[FONT=arial, helvetica]It's not the DEA's fault that for 35 years Congress and seven presidents haven't had the brains or the political courage to decriminalize marijuana or at least work to humanize America's drug policy. Or that neither McCain nor Obama has promised to scale back a dirty war on the individual liberties of Americans that the Taliban would support.[/FONT]

    [FONT=arial, helvetica]So happy birthday, DEA. But not many happy returns.[/FONT]

    http://www.baxterbulletin.com/apps/pbcs.dll/article?AID=/20080723/OPINION01/807230350/1014/OPINION

Comments

  1. Orchid_Suspiria
    Cheers to the DEA for many years of breaking families,putting non violent and decent people behind bars,and generally causing misery.Happy birthday pigs!
  2. Nargyle
    "I've come to wish you an unhappy birthday,
    I've come to wish you an unhappy birthday,
    because you're evil and you lie..."
    -The Smiths
  3. purplehaze
    Happy birthday DEA.
    And.

    Thanks dea for taking innocent lives away to put food on your table. Your job is of utmost importance, and you have set american culture back 100 years. You have truly shown that in your time deployed you are willing to destroy lives and reputations of all, and in your vigirous efforts you put your own sense of judgement and well being ahead of others by doing your "job".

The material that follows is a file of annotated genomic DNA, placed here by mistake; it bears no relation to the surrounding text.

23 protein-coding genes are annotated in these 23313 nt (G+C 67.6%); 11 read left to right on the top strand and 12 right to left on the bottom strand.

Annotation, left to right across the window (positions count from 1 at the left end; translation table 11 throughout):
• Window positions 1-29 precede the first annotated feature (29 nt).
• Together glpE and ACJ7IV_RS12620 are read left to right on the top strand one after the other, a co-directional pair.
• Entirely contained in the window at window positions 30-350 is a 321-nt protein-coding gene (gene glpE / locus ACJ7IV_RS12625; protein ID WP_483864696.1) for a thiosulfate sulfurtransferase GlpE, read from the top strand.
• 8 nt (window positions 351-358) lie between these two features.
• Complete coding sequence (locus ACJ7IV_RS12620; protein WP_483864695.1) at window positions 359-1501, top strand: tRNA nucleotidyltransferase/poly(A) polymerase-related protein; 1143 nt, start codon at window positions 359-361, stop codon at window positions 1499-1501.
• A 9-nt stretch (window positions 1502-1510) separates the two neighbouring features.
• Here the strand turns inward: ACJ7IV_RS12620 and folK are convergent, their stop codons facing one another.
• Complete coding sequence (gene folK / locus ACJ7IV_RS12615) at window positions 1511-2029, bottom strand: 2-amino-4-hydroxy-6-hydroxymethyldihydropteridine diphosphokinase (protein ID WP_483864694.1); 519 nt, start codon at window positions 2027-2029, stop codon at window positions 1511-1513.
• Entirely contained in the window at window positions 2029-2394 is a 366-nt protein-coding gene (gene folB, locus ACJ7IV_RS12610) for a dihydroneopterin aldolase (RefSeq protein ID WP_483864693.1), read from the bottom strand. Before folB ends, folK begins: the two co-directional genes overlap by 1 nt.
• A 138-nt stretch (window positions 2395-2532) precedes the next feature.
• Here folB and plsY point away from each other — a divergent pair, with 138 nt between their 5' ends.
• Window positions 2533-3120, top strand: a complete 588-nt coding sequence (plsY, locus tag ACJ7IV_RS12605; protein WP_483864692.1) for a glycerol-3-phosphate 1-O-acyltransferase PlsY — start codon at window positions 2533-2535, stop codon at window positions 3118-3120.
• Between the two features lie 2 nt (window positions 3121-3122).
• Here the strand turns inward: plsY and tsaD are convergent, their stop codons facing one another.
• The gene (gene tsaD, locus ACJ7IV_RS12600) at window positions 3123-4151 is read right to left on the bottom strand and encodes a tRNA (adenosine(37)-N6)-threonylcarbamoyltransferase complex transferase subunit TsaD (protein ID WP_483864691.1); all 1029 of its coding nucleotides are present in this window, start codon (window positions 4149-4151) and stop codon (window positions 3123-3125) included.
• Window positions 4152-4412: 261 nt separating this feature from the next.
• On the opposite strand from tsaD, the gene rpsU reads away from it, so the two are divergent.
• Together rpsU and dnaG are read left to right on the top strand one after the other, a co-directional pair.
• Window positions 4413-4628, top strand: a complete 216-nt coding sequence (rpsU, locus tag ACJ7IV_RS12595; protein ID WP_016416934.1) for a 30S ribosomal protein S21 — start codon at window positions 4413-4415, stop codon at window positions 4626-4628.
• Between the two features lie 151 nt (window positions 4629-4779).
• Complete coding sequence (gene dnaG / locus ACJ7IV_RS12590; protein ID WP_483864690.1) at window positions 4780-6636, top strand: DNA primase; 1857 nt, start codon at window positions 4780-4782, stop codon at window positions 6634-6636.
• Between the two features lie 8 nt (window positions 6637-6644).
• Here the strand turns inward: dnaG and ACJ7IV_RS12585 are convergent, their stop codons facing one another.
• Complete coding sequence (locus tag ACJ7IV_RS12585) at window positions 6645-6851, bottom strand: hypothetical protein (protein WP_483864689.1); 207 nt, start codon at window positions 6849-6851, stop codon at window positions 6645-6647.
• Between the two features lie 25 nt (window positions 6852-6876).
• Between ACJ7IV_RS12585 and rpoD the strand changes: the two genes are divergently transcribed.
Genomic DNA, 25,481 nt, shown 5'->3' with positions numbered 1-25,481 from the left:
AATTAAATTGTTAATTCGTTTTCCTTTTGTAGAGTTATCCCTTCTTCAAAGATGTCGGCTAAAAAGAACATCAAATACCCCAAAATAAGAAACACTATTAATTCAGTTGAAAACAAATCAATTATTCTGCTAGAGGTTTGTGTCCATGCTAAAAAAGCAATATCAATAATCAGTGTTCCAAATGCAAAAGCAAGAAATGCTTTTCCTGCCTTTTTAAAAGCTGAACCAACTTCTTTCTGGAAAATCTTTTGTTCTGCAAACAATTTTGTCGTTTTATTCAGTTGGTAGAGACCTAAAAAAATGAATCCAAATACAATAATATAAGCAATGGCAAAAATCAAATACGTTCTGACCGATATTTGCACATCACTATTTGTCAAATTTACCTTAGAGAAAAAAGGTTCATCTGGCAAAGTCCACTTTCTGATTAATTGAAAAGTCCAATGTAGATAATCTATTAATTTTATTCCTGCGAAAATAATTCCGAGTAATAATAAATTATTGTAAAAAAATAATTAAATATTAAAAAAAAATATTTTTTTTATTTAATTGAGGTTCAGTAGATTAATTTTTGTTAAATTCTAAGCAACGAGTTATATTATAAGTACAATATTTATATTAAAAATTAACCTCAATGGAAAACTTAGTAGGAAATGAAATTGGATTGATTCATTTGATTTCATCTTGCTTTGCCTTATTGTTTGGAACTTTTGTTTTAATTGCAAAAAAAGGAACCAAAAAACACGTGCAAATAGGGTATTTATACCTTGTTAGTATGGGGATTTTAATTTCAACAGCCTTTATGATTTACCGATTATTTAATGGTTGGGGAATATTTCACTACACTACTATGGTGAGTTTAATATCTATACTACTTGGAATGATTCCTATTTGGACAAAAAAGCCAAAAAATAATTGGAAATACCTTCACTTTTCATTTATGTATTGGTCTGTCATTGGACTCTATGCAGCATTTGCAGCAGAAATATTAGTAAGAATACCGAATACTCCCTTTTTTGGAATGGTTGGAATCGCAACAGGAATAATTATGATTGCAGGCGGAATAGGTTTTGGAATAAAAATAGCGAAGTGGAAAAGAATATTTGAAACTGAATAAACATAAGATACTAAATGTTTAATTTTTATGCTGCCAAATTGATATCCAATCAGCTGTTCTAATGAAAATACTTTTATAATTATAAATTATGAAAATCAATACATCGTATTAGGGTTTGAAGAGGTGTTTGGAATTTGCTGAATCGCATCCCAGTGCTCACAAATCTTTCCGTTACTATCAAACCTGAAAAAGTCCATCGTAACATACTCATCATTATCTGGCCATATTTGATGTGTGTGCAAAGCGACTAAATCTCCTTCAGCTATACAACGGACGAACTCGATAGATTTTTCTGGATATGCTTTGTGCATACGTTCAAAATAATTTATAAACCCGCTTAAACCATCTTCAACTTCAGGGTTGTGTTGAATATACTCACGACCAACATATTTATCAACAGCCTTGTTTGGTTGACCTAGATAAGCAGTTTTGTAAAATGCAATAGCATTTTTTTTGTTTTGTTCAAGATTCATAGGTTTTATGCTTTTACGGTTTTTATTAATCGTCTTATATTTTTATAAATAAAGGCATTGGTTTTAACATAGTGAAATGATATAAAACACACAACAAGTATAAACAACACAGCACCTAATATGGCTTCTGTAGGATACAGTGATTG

Congrats on making us look like douche bags.
  4. Panthers007
    Crawl away and die!
  5. fnord
    35 years?!? Sometiems being in a country with a high life expectancy rate really sucks...
  6. NeuroChi
    The DEA has existed for 35 years.

    Marijuana has been illegal for 71 years.

    Drugs have endured a fluctuating illegal status since the middle ages. The very first drug laws likely spawned from a religious authority. I wonder who was the first human being who first ever considered to prohibit other from putting what they wish into their own body... What nerve... and little did they know what they were creating.